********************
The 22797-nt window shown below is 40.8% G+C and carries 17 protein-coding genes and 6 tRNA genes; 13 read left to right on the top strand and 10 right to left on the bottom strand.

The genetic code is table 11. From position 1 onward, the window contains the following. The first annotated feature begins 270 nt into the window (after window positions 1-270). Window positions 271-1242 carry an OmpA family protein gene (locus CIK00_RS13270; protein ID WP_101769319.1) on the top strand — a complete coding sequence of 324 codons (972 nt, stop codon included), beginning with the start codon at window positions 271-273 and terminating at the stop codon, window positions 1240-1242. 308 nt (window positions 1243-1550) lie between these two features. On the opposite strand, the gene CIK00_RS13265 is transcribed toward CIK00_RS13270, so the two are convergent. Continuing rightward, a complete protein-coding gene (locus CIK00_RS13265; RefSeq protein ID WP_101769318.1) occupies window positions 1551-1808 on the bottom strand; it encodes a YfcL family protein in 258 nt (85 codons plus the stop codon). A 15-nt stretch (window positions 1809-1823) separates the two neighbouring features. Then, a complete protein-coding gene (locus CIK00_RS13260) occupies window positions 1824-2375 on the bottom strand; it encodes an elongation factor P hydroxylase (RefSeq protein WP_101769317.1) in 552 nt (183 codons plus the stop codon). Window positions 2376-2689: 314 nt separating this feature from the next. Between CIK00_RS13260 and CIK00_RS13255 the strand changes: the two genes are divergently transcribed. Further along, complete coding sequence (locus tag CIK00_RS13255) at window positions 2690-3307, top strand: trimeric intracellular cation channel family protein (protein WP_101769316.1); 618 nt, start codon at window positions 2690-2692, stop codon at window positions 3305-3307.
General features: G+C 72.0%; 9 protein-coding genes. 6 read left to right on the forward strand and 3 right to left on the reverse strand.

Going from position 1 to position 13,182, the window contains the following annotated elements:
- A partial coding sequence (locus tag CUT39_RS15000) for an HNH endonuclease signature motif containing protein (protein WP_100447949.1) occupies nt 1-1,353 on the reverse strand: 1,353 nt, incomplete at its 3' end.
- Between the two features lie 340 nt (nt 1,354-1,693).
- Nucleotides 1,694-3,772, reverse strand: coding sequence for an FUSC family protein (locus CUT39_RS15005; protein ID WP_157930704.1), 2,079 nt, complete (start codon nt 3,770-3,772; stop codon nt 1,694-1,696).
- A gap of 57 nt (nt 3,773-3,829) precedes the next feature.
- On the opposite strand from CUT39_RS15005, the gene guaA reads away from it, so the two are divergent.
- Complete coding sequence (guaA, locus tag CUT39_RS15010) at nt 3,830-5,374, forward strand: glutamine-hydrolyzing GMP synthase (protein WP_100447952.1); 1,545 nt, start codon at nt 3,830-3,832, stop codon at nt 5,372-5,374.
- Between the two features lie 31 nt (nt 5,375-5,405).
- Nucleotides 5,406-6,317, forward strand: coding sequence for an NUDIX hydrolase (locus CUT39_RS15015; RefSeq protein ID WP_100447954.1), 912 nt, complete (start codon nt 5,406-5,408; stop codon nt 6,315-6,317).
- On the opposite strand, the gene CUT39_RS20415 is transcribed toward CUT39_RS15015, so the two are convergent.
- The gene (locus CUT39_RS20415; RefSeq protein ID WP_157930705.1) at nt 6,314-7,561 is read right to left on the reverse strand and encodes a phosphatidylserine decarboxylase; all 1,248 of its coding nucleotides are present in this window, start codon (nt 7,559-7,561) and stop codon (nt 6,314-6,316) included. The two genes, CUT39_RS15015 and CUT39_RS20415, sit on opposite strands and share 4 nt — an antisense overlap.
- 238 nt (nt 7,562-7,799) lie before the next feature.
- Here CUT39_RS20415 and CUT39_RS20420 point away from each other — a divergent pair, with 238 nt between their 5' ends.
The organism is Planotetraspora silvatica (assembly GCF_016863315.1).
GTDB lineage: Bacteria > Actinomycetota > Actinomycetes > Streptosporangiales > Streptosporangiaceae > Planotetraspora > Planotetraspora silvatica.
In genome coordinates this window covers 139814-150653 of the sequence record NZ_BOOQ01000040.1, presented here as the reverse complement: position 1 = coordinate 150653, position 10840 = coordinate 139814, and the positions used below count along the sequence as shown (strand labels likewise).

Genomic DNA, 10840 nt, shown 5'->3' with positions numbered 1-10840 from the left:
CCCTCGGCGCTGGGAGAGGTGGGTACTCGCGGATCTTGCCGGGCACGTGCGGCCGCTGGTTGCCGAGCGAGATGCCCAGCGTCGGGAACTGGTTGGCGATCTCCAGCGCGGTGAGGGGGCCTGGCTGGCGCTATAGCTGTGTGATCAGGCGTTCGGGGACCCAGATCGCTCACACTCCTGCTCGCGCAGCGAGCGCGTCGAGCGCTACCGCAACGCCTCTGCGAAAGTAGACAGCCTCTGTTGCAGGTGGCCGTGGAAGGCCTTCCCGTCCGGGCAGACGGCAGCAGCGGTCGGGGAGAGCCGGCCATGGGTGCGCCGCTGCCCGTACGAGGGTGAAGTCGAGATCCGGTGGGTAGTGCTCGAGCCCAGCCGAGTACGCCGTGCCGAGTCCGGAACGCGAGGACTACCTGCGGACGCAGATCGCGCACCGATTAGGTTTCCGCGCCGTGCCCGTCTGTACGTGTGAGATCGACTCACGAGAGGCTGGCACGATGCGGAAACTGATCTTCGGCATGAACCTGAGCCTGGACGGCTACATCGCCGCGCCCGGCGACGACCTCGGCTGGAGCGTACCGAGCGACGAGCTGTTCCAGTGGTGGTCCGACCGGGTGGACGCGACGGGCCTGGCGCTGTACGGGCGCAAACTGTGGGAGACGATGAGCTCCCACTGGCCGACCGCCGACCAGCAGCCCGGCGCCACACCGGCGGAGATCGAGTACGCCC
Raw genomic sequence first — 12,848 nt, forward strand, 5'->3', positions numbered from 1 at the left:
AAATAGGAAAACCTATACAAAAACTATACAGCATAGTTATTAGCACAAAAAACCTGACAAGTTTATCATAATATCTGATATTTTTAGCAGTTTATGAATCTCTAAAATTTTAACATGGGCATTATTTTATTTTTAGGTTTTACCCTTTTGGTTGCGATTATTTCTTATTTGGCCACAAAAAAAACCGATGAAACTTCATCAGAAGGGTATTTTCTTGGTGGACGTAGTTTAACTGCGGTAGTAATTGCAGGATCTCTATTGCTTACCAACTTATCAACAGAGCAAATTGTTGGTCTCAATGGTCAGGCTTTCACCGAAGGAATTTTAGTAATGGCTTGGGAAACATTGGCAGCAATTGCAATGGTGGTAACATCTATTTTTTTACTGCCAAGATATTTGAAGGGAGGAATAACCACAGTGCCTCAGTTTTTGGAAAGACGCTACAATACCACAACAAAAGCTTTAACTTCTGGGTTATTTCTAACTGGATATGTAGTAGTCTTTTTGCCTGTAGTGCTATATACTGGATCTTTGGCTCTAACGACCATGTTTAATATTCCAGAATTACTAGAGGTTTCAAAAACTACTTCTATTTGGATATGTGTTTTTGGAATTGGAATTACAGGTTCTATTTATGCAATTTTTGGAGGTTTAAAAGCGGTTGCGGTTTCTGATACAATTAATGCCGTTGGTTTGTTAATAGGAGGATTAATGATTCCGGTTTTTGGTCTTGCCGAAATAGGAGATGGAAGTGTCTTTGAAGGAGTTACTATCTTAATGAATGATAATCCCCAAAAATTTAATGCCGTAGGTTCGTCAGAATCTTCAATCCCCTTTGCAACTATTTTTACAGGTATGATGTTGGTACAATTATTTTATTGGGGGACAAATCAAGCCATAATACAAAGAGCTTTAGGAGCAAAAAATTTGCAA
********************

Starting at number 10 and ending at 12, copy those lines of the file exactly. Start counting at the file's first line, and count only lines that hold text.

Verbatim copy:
- Complete coding sequence (guaA, locus tag CUT39_RS15010) at nt 3,830-5,374, forward strand: glutamine-hydrolyzing GMP synthase (protein WP_100447952.1); 1,545 nt, start codon at nt 3,830-3,832, stop codon at nt 5,372-5,374.
- Between the two features lie 31 nt (nt 5,375-5,405).
- Nucleotides 5,406-6,317, forward strand: coding sequence for an NUDIX hydrolase (locus CUT39_RS15015; RefSeq protein ID WP_100447954.1), 912 nt, complete (start codon nt 5,406-5,408; stop codon nt 6,315-6,317).